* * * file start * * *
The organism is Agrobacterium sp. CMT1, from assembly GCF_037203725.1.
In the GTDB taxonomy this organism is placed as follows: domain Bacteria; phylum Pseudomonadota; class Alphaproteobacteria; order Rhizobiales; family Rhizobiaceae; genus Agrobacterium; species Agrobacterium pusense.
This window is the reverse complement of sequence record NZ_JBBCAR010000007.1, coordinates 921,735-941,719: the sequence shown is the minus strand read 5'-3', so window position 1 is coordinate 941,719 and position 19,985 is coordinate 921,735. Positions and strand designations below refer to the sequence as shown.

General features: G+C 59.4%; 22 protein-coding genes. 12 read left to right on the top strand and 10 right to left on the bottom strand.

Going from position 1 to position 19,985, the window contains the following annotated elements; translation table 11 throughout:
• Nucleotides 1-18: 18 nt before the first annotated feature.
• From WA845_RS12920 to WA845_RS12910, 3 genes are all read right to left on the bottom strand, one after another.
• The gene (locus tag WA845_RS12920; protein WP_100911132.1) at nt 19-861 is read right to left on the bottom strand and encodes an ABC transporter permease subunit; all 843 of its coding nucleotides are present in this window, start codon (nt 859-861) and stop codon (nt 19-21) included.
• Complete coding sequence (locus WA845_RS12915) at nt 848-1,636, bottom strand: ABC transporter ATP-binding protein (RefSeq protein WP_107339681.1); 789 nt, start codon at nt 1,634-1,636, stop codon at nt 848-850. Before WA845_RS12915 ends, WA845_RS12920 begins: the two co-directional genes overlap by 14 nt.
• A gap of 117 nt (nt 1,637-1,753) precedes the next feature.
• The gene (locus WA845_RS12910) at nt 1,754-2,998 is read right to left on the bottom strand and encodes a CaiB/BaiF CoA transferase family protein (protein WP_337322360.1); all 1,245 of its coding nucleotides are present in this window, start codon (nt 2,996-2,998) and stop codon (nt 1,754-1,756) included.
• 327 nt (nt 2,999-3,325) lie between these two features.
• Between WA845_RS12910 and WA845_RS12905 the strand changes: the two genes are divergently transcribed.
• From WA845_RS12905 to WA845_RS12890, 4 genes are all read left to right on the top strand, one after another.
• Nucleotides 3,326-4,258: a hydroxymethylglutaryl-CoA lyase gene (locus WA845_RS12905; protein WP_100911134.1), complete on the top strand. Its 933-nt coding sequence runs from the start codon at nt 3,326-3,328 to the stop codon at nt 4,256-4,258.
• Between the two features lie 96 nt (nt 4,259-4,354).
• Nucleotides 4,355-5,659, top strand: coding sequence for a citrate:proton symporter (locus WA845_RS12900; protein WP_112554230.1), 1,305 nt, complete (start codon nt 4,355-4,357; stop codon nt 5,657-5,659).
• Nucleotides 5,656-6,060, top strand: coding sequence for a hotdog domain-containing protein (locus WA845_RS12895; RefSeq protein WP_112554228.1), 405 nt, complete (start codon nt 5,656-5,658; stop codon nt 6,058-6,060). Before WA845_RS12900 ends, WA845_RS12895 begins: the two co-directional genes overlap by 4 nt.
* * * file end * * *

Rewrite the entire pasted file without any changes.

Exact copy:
The organism is Agrobacterium sp. CMT1, from assembly GCF_037203725.1.
In the GTDB taxonomy this organism is placed as follows: domain Bacteria; phylum Pseudomonadota; class Alphaproteobacteria; order Rhizobiales; family Rhizobiaceae; genus Agrobacterium; species Agrobacterium pusense.
This window is the reverse complement of sequence record NZ_JBBCAR010000007.1, coordinates 921,735-941,719: the sequence shown is the minus strand read 5'-3', so window position 1 is coordinate 941,719 and position 19,985 is coordinate 921,735. Positions and strand designations below refer to the sequence as shown.

General features: G+C 59.4%; 22 protein-coding genes. 12 read left to right on the top strand and 10 right to left on the bottom strand.

Going from position 1 to position 19,985, the window contains the following annotated elements; translation table 11 throughout:
• Nucleotides 1-18: 18 nt before the first annotated feature.
• From WA845_RS12920 to WA845_RS12910, 3 genes are all read right to left on the bottom strand, one after another.
• The gene (locus tag WA845_RS12920; protein WP_100911132.1) at nt 19-861 is read right to left on the bottom strand and encodes an ABC transporter permease subunit; all 843 of its coding nucleotides are present in this window, start codon (nt 859-861) and stop codon (nt 19-21) included.
• Complete coding sequence (locus WA845_RS12915) at nt 848-1,636, bottom strand: ABC transporter ATP-binding protein (RefSeq protein WP_107339681.1); 789 nt, start codon at nt 1,634-1,636, stop codon at nt 848-850. Before WA845_RS12915 ends, WA845_RS12920 begins: the two co-directional genes overlap by 14 nt.
• A gap of 117 nt (nt 1,637-1,753) precedes the next feature.
• The gene (locus WA845_RS12910) at nt 1,754-2,998 is read right to left on the bottom strand and encodes a CaiB/BaiF CoA transferase family protein (protein WP_337322360.1); all 1,245 of its coding nucleotides are present in this window, start codon (nt 2,996-2,998) and stop codon (nt 1,754-1,756) included.
• 327 nt (nt 2,999-3,325) lie between these two features.
• Between WA845_RS12910 and WA845_RS12905 the strand changes: the two genes are divergently transcribed.
• From WA845_RS12905 to WA845_RS12890, 4 genes are all read left to right on the top strand, one after another.
• Nucleotides 3,326-4,258: a hydroxymethylglutaryl-CoA lyase gene (locus WA845_RS12905; protein WP_100911134.1), complete on the top strand. Its 933-nt coding sequence runs from the start codon at nt 3,326-3,328 to the stop codon at nt 4,256-4,258.
• Between the two features lie 96 nt (nt 4,259-4,354).
• Nucleotides 4,355-5,659, top strand: coding sequence for a citrate:proton symporter (locus WA845_RS12900; protein WP_112554230.1), 1,305 nt, complete (start codon nt 4,355-4,357; stop codon nt 5,657-5,659).
• Nucleotides 5,656-6,060, top strand: coding sequence for a hotdog domain-containing protein (locus WA845_RS12895; RefSeq protein WP_112554228.1), 405 nt, complete (start codon nt 5,656-5,658; stop codon nt 6,058-6,060). Before WA845_RS12900 ends, WA845_RS12895 begins: the two co-directional genes overlap by 4 nt.